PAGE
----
Publicity stunt leads to temporary city ordinance after helicopter lands on Herriman home
Dec 15, 2023, 6:43 PM | Updated: 6:47 pm
HERRIMAN — Herriman City Council approved a temporary ordinance to prohibit helicopters from taking off or landing in residential areas during an emergency council meeting Friday.
It comes after a helicopter landed on top of a home with a landing pad on the roof Thursday afternoon. Mayor Palmer said the city received dozens of calls when the incident occurred.
“People (were) concerned, calling 911, houses shaking, residents with PTSD worried about where the sound was coming from. This was a concern, and we knew we had to nip it in the bud right away. We knew we had to deal with it,” Palmer said.
Palmer added that the ordinance was not a personal attack on the homeowner but their way of addressing residents’ safety.
According to Palmer, the Federal Aviation Administration has jurisdiction over anything in the air, but municipalities and local governments have land use authority.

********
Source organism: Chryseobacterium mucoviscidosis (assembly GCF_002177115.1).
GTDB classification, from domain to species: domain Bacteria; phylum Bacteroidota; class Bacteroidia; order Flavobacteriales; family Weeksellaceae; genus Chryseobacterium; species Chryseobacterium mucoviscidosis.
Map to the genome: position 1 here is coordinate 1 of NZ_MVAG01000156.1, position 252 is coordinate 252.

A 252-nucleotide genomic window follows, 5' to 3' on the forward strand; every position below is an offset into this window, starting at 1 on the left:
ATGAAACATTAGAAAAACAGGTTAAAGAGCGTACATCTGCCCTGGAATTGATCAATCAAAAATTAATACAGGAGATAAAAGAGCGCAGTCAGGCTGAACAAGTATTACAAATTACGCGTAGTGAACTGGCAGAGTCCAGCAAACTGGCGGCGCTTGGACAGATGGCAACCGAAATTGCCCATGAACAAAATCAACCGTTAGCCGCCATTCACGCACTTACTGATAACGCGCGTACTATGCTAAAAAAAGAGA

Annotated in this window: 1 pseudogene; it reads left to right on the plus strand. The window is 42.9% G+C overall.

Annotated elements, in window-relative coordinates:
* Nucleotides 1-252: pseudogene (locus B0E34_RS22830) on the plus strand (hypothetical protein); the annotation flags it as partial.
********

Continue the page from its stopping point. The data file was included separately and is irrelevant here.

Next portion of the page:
Originally, there was no law preventing an aircraft from landing or taking off near a residential area. But after Friday’s city council meeting, the temporary ordinance bars helicopters to land or take off within 1000 feet of a home for the next six months.
The homeowner, who is also the home’s contractor, Kyle Norman, told KSL the scene was an attempt to have more eyes on the home in an effort to help sell it.
“Mostly as a publicity stunt,” Norman said. “Our true means is to advertise the house.”
Norman said the pad was intended to be a shaded area on his rooftop deck, but wanted to do something out of the ordinary.
Real estate agent Paige Stecking said Norman contracted a friend to fly their helicopter on top of the home “to show how well built the home was.” Stecking added that it was a “one-time thing” in an attempt to make a promotional video to sell the house.
Norman apologized for any concerns he may have caused since many residents may have never seen a helicopter landing before.
“It was not intended to scare anybody,” Stecking said.
Norman said he had the approval to build the pad on his roof. The city, however, said nothing was ever approved but could not go into specifics.